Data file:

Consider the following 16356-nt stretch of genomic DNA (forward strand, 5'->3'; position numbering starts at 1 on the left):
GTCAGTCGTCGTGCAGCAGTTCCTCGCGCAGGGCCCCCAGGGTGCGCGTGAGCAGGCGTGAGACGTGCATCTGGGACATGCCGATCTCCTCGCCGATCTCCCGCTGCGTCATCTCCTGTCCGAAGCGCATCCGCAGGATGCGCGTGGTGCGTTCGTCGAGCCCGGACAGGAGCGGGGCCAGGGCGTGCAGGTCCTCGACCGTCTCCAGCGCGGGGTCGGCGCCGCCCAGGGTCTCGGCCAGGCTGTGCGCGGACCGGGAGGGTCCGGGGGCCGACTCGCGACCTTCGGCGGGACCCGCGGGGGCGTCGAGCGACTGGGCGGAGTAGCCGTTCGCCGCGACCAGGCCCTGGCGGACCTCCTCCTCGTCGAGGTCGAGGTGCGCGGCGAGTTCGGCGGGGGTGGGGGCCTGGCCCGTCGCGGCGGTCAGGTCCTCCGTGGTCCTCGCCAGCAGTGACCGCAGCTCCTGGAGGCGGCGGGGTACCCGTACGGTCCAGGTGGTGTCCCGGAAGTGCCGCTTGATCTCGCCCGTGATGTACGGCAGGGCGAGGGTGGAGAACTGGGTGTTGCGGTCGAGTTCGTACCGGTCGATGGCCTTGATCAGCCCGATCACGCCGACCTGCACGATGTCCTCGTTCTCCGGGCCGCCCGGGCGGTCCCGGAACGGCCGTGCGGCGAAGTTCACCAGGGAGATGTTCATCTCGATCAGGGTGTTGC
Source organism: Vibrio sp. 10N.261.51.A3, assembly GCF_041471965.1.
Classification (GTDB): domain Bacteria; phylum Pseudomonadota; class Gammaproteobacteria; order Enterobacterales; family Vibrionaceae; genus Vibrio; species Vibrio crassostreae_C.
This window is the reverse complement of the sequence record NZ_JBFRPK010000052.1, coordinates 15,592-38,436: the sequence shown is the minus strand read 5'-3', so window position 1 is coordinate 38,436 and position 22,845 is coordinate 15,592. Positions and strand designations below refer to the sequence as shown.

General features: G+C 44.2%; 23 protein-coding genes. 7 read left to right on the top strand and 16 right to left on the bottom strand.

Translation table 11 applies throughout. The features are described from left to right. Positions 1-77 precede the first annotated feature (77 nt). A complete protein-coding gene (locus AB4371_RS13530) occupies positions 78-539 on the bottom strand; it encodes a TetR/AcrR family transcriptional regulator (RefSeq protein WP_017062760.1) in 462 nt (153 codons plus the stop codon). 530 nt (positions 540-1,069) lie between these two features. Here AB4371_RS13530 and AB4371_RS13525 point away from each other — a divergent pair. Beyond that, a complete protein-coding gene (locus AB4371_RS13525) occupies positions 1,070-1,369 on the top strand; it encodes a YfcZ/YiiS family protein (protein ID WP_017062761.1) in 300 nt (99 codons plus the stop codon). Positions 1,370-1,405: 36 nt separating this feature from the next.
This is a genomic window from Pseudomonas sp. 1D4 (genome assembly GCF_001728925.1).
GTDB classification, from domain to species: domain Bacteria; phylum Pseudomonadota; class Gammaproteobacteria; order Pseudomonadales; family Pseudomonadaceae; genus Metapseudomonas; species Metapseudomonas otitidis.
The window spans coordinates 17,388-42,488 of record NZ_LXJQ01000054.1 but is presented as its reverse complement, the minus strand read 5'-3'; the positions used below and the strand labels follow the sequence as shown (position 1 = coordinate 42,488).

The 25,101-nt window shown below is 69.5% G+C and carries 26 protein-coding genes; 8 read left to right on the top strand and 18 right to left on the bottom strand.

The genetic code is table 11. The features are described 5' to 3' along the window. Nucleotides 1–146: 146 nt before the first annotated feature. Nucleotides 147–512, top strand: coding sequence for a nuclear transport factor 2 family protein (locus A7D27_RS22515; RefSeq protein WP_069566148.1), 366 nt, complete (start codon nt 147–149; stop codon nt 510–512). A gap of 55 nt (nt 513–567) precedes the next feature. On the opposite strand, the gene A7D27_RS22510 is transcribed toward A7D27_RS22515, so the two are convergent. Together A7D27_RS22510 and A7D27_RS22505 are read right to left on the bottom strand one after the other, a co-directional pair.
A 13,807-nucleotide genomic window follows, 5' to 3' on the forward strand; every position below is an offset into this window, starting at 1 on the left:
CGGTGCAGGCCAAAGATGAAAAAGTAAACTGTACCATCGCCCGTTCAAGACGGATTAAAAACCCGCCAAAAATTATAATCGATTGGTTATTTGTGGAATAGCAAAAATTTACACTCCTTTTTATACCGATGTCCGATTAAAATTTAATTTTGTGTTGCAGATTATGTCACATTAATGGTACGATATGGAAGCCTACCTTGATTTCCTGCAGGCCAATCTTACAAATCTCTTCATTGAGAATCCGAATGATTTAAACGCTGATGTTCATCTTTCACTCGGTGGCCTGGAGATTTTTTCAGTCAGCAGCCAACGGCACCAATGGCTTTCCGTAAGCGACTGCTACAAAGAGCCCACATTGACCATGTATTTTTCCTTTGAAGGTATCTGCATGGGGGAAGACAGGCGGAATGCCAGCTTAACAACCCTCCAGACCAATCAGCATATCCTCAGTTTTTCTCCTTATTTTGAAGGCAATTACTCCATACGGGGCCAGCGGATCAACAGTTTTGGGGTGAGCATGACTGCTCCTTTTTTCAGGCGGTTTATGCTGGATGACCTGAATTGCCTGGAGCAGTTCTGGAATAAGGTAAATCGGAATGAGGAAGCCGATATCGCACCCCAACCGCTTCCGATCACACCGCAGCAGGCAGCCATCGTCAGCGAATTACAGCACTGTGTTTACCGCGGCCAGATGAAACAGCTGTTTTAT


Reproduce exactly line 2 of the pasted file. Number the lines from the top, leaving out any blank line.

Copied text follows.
GTCAGTCGTCGTGCAGCAGTTCCTCGCGCAGGGCCCCCAGGGTGCGCGTGAGCAGGCGTGAGACGTGCATCTGGGACATGCCGATCTCCTCGCCGATCTCCCGCTGCGTCATCTCCTGTCCGAAGCGCATCCGCAGGATGCGCGTGGTGCGTTCGTCGAGCCCGGACAGGAGCGGGGCCAGGGCGTGCAGGTCCTCGACCGTCTCCAGCGCGGGGTCGGCGCCGCCCAGGGTCTCGGCCAGGCTGTGCGCGGACCGGGAGGGTCCGGGGGCCGACTCGCGACCTTCGGCGGGACCCGCGGGGGCGTCGAGCGACTGGGCGGAGTAGCCGTTCGCCGCGACCAGGCCCTGGCGGACCTCCTCCTCGTCGAGGTCGAGGTGCGCGGCGAGTTCGGCGGGGGTGGGGGCCTGGCCCGTCGCGGCGGTCAGGTCCTCCGTGGTCCTCGCCAGCAGTGACCGCAGCTCCTGGAGGCGGCGGGGTACCCGTACGGTCCAGGTGGTGTCCCGGAAGTGCCGCTTGATCTCGCCCGTGATGTACGGCAGGGCGAGGGTGGAGAACTGGGTGTTGCGGTCGAGTTCGTACCGGTCGATGGCCTTGATCAGCCCGATCACGCCGACCTGCACGATGTCCTCGTTCTCCGGGCCGCCCGGGCGGTCCCGGAACGGCCGTGCGGCGAAGTTCACCAGGGAGATGTTCATCTCGATCAGGGTGTTGC